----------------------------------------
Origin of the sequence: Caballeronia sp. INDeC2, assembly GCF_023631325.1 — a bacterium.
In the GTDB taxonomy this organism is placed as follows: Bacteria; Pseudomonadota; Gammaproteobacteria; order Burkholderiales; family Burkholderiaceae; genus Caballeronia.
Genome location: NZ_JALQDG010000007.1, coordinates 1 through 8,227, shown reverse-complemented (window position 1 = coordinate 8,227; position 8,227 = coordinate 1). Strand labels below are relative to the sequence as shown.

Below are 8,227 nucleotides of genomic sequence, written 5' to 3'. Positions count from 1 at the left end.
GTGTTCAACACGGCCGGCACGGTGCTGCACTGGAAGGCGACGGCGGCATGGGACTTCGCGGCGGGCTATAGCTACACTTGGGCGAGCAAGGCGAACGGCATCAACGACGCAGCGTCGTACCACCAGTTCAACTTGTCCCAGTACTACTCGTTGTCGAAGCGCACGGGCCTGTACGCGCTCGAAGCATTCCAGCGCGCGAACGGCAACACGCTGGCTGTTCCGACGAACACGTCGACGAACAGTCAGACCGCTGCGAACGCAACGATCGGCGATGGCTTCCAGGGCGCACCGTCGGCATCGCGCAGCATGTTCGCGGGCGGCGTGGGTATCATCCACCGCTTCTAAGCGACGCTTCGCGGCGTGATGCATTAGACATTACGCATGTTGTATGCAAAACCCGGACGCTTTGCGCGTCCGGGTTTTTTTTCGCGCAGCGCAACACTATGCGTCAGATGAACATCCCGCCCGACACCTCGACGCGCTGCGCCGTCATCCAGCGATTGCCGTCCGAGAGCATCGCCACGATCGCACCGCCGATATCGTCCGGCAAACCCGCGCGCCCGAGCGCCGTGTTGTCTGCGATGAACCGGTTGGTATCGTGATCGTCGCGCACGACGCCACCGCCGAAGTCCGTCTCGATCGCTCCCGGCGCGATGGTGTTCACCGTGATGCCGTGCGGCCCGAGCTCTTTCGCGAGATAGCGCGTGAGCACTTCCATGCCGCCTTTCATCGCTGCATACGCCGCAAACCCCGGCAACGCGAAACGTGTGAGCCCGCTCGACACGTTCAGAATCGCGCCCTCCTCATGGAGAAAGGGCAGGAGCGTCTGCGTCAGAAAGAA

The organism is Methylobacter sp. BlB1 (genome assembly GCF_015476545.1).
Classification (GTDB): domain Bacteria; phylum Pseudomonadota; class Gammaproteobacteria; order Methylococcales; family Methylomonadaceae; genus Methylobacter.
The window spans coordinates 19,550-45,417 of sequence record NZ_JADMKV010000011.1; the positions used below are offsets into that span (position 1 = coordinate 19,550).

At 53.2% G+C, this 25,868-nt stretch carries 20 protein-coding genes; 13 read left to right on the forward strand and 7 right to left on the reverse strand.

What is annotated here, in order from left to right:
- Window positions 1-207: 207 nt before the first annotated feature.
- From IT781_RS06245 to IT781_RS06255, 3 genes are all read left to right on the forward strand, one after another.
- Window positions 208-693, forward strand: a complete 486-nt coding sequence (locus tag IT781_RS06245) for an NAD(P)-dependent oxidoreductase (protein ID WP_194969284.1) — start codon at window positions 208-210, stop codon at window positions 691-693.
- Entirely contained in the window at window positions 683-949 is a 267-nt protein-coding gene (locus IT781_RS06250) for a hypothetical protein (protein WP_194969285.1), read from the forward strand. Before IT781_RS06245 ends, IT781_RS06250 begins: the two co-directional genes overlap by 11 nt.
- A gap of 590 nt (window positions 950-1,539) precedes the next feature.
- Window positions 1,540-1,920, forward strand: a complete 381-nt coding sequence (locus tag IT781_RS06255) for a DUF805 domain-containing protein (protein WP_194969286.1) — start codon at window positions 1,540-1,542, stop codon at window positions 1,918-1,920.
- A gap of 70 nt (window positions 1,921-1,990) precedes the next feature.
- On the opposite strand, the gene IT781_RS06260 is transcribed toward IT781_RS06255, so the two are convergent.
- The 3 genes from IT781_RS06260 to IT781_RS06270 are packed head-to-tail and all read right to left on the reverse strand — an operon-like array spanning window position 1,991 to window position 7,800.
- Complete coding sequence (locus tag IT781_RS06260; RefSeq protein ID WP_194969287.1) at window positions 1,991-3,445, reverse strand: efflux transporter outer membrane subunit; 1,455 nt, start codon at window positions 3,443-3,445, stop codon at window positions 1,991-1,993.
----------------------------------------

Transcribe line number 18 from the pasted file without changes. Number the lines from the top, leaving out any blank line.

- On the opposite strand, the gene IT781_RS06260 is transcribed toward IT781_RS06255, so the two are convergent.